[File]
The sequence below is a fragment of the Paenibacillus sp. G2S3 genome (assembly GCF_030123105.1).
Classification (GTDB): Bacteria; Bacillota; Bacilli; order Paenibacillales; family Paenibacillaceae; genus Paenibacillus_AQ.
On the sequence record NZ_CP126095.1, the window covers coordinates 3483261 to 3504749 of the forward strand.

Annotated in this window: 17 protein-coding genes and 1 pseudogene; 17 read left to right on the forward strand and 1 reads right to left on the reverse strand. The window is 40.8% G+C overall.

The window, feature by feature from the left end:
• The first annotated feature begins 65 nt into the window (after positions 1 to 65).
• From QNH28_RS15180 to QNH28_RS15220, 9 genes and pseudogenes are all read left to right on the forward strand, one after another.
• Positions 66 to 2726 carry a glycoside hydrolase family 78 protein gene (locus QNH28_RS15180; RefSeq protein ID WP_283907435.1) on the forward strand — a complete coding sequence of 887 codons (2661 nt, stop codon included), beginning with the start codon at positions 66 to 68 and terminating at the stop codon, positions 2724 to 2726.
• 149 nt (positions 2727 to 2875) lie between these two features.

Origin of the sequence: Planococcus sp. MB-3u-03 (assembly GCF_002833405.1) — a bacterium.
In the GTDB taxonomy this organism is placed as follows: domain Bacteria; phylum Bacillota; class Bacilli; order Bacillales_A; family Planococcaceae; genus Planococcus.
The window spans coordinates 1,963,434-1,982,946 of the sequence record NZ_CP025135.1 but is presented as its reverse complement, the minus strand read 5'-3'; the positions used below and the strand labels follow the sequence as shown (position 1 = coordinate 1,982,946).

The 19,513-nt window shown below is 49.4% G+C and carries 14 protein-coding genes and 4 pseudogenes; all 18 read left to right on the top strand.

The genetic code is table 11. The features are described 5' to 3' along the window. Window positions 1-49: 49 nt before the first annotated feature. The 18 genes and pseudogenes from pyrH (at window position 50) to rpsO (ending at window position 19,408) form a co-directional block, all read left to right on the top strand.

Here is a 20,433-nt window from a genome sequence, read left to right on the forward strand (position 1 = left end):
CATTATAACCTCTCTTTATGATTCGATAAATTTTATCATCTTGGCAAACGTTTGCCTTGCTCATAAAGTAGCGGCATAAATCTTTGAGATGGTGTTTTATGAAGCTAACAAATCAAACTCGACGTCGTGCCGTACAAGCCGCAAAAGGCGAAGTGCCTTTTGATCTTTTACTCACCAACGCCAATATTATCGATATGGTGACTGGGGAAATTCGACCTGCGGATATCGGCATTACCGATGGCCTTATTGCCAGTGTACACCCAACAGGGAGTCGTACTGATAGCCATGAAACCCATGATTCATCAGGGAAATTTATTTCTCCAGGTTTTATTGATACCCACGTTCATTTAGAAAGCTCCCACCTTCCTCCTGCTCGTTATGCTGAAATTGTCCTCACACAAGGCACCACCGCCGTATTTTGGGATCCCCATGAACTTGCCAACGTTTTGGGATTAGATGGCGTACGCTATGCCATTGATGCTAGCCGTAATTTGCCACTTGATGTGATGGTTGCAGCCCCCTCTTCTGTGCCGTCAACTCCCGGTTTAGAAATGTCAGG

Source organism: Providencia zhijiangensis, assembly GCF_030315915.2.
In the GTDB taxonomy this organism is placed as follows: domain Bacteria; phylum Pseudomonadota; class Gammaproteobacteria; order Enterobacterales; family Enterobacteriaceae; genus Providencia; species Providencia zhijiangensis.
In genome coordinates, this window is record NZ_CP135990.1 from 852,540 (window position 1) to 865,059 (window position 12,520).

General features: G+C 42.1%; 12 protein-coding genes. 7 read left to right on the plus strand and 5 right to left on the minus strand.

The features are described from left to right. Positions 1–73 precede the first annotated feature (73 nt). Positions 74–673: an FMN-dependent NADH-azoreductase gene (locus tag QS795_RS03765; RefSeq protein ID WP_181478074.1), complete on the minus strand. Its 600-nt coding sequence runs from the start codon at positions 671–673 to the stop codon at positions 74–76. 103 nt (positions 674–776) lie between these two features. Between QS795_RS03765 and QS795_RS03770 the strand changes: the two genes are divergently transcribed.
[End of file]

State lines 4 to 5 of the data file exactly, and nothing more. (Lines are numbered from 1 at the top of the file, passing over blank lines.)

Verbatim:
Annotated in this window: 17 protein-coding genes and 1 pseudogene; 17 read left to right on the forward strand and 1 reads right to left on the reverse strand. The window is 40.8% G+C overall.

The window, feature by feature from the left end: